Linda Walmsley of Walmsley Wilkinson discusses if a CV is still relevant in 2021 and beyond

Is a CV relevant these days?

The reliance on just a CV to judge people’s ability for a job is long gone. In these days of remote-hybrid working, rapid business transformation and ever evolving career landscapes, is a CV even needed anymore?

The risk of unconscious bias, false claims and the emphasis on qualifications are being replaced, at least in part, by assessing a candidate’s personal profile, values and behaviours. Skilled hiring managers know the importance of achieving ‘a good match’ if the new employee is going to be successful and enjoy their new role.

As hybrid work models develop and business culture is the burning issue, the need to find the right kind of person is replacing the emphasis on employing someone based on skills and qualifications alone.

To avoid a ‘mis-hire’ happening, time and energy invested at every stage is worth its weight in gold.

Indeed, around two in five of UK workers have falsified their CV at some stage of their professional career, according to a survey by commercial property agent Savoy Stewart.

A CV document to provide details of a candidate’s background, experience, skills and personality will still be required in most instances, but the reliance on it by many employers is now changing as they future proof this key area of responsibility.

The majority of specialist, management and executive talent have an available profile on social media channels such as LinkedIn which highlights their career history, experience and achievements.  The LinkedIn profile for many people is already replacing their CV. And it’s an ideal platform to keep your CV relevant and contemporary.

Employers are also embracing technology and the latest thinking to evolve and improve their recruitment process. This can include digitally run skills and profile testing. Some of the most popular tests currently run online involve logical thinking tasks with emphasis on attention to detail, speed of reasoning, resilience and emotional intelligence.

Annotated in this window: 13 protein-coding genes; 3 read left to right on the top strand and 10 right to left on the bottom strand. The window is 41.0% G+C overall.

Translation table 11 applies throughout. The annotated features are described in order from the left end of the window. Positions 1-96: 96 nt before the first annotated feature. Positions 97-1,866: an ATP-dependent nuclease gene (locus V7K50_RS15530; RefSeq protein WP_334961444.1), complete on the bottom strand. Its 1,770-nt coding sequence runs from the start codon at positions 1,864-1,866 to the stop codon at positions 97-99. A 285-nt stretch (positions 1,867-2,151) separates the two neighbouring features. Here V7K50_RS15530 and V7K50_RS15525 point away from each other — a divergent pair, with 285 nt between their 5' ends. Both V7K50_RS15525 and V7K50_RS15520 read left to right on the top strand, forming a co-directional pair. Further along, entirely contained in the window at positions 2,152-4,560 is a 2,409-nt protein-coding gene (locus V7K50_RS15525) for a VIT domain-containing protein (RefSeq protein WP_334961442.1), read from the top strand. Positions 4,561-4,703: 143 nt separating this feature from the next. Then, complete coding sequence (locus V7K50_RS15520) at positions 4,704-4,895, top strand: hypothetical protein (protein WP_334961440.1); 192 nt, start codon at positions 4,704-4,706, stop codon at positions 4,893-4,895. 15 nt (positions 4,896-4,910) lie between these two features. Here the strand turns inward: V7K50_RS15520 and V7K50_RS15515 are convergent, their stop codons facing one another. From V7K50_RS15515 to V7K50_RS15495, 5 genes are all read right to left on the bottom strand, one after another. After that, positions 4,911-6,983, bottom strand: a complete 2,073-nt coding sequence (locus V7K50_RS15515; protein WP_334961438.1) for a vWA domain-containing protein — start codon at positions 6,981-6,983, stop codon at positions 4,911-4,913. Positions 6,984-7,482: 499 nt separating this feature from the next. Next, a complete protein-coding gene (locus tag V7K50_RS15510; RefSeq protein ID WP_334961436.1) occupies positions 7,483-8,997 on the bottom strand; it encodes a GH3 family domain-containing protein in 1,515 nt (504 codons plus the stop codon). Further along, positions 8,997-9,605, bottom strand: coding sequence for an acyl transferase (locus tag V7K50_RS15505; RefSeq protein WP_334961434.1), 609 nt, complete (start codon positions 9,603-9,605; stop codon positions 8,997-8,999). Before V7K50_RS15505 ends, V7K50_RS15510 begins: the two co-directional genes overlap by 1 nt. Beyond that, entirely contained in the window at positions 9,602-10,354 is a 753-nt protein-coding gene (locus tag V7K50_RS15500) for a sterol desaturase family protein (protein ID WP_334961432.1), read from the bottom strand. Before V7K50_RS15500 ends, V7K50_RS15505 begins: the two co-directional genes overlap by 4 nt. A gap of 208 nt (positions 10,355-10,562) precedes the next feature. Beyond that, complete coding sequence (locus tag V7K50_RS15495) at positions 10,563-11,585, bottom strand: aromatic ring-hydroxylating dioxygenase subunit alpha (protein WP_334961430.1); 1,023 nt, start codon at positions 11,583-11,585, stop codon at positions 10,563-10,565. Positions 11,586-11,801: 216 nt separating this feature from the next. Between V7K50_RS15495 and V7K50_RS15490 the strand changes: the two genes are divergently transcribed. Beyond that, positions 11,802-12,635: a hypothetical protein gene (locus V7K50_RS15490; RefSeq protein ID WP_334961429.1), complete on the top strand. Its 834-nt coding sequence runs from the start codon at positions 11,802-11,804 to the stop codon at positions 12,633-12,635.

Many are also adding in an element of blind marking whereby they set certain questions against the job specification and then judge the responses without the candidate’s name on them. This helps to eliminate pre-judged bias and expectations.

The pendulum has swung massively during COVID for the use of technology by all parties involved in the hiring process.  For example, the use of video profile is now commonplace in a number of sectors; requiring candidates to create a video of themselves to communicate what they have to offer.  Candidates want and deserve an enjoyable hiring journey.  A hiring process is not designed to be a test of their patience and resilience.

At Walmsley Wilkinson, we believe in-person interviews cannot be replaced. At senior executive and management level, employers want to meet and understand the candidates over a number of interviews during the process.

Before starting on any hiring process, my advice is to remember how you felt before, during and after your own career search. Now as a hiring manager how do you want your potential new employee and the rest of the candidates involved in the process to feel?

Think about how you are going to represent yourself, the company brand and the reasons for a potential employee to work with you rather than a competitor.  The most successful leaders are often the most successful people in their sector as they know how to recruit talented people.

For the interviewee, a short CV which is to the point containing all pertinent information, which is well designed and can be forwarded electronically, along with a covering letter, which should also be logically scripted without any mis-spellings or mistakes, will put you in a strong position.

For employers, the principles of sound process, unbiased judgements and rigorous attention to the candidate’s values and abilities will also help to make it a satisfying and successful experience.

Interviewing and selection is a fascinating and rewarding experience for all involved – provided this is how it is positioned. It all starts with capturing and sharing relevant information, whether that be from a CV, a social media profile, an online portal or a video introduction.

Linda Walmsley,

Director,

Walmsley Wilkinson